Record revenues push Premier League clubs to new heights of spending
Premier League clubs are heading towards £5billion in combined annual revenues, and they continue to invest record amounts in new playing talent.
According to Deloitte's Sports Business Group, the clubs have set new benchmarks for spending in a summer window, single season, calendar year and transfer deadline day.
Here are Deloitte's key findings after the summer transfer window closed in England:
:: Premier League clubs spent a record £1.430billion on transfers this summer, an increase from last year's previous high of £1.165billion.
:: That breaks down to an average summer spend per club of £71million, up from last year's £58million.
:: Thursday's transfer deadline day outlay exceeded £210million, beating the record set last summer of £155million.
:: Deloitte reports the clubs' net expenditure fell slightly, however, from last summer's record £685million to £665million this year. The Premier League's own statistics for 2016 show a net summer spend of £636million, in part because it considers Manchester City's signing of Gabriel Jesus as a winter 2017 purchase, whereas Deloitte lists him in the summer when the deal was announced.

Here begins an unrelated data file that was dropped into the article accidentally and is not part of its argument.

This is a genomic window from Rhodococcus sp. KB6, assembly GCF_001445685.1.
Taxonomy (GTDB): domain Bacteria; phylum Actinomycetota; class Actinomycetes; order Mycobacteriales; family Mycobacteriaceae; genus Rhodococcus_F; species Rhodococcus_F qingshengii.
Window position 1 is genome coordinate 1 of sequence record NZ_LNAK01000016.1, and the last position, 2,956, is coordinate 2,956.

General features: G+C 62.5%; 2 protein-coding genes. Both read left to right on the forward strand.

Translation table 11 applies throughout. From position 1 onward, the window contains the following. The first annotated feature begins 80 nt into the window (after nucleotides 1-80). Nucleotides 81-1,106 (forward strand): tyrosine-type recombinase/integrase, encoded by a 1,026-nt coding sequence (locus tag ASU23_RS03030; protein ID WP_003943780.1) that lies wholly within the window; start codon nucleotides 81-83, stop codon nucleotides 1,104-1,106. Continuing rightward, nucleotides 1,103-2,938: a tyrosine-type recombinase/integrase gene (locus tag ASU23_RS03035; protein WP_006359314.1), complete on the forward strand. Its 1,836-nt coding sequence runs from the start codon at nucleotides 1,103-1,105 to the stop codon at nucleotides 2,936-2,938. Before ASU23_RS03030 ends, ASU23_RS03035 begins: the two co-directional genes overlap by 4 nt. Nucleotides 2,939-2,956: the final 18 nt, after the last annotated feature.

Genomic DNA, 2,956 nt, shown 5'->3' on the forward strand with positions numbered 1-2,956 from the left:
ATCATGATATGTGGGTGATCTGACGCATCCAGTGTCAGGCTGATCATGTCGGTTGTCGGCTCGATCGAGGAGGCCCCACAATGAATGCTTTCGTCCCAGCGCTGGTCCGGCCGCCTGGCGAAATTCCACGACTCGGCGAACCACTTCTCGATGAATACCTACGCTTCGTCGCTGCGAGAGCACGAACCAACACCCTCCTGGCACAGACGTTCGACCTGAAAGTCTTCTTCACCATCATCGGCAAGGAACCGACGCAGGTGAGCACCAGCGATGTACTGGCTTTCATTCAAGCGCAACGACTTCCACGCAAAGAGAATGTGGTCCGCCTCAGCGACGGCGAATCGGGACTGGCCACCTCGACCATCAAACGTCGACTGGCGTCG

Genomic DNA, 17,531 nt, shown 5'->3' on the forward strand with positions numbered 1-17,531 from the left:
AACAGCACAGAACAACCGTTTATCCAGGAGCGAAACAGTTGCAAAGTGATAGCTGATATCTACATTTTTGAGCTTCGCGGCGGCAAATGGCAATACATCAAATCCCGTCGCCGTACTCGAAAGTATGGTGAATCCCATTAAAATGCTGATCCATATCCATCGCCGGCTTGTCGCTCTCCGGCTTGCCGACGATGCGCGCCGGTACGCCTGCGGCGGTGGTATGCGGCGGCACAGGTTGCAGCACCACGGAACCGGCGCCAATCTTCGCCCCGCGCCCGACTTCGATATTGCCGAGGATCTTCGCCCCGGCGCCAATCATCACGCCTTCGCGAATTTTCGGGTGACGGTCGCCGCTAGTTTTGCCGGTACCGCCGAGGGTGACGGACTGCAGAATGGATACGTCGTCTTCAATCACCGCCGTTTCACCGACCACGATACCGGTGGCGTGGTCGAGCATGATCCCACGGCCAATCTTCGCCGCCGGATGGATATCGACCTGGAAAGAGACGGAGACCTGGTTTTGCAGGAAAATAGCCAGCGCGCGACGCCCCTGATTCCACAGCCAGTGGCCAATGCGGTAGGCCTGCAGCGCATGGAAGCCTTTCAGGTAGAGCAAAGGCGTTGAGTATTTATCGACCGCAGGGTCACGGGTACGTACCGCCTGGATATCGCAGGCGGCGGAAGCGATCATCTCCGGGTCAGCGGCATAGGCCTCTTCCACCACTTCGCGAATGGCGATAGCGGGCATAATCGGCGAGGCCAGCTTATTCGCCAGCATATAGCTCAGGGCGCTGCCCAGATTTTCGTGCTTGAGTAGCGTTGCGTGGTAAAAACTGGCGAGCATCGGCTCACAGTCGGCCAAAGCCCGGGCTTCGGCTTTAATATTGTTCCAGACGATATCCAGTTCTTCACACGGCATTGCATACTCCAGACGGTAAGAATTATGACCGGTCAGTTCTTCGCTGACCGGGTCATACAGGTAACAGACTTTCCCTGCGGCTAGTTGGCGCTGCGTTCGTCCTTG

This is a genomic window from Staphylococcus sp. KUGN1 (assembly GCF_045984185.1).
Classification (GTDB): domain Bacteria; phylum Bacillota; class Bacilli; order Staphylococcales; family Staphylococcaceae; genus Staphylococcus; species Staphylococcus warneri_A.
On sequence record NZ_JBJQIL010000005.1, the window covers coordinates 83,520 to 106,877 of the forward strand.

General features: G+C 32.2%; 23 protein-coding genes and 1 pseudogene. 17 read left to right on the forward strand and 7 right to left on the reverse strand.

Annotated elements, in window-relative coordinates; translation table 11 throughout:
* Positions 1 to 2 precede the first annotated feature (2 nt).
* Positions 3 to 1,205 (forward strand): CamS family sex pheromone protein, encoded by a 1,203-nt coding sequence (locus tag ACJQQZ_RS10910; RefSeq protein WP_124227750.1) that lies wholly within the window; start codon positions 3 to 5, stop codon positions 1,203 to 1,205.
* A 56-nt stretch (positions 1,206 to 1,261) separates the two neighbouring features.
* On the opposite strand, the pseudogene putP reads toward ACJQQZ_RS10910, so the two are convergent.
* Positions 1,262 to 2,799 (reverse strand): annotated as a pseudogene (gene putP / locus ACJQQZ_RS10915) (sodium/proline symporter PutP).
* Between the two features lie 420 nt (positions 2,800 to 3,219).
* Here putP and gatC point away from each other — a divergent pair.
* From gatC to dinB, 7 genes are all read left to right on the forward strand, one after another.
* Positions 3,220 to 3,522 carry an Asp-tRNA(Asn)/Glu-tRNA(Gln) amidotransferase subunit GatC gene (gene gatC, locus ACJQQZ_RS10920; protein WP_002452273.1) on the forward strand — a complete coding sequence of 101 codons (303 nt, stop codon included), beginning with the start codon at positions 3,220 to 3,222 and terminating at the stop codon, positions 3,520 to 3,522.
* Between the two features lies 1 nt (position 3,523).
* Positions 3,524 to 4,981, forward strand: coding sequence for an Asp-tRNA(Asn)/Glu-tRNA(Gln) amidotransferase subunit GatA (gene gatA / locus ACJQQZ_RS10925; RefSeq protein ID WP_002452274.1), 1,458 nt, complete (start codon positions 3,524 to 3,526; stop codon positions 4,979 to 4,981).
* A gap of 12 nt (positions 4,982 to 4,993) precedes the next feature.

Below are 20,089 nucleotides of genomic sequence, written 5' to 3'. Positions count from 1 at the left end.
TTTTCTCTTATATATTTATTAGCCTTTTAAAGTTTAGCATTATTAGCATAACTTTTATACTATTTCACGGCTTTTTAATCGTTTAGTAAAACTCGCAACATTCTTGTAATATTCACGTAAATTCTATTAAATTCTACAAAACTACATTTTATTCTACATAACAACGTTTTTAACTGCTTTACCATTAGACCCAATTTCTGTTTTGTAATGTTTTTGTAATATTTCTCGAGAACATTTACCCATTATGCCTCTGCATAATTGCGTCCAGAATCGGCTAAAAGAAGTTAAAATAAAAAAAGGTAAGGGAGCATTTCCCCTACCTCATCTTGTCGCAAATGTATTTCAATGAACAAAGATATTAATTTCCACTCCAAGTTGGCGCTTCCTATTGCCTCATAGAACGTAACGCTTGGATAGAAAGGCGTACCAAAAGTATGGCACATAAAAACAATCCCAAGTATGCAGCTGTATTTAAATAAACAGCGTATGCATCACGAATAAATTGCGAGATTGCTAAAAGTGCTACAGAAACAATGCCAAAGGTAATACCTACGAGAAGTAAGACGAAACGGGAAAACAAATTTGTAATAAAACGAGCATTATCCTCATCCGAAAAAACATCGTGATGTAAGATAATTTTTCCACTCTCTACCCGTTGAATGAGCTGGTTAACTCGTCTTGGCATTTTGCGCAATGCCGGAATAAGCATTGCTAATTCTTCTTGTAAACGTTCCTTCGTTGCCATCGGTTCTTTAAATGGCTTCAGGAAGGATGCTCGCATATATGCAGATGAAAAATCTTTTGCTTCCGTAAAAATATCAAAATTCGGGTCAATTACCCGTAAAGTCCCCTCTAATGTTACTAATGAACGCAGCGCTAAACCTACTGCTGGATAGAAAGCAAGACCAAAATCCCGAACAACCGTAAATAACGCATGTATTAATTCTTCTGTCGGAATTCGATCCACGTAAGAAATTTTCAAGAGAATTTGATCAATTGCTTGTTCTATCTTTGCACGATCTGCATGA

:: Deloitte estimates Manchester City were the league's top summer 2017 spenders at £215million, ahead of Chelsea on £180million, Manchester United at £145million and Everton on £145million.
:: Only four clubs - Arsenal, Burnley, Stoke and Swansea - made money on their transfer dealings.
:: Premier League clubs spent a record £770million on buying players from overseas and combined spent almost twice as much the next highest spender, Serie A. Despite Paris St Germain's world-record signing of Neymar, Ligue 1's clubs spent less than half the amount of their English counterparts.
:: Championship clubs paid out £195million on players this summer, down from 2016's £215million.
:: Since the first transfer window in January 2003, Premier League clubs have shelled out more than £10.3billion on players, with 84 per cent of this spent in the summer windows.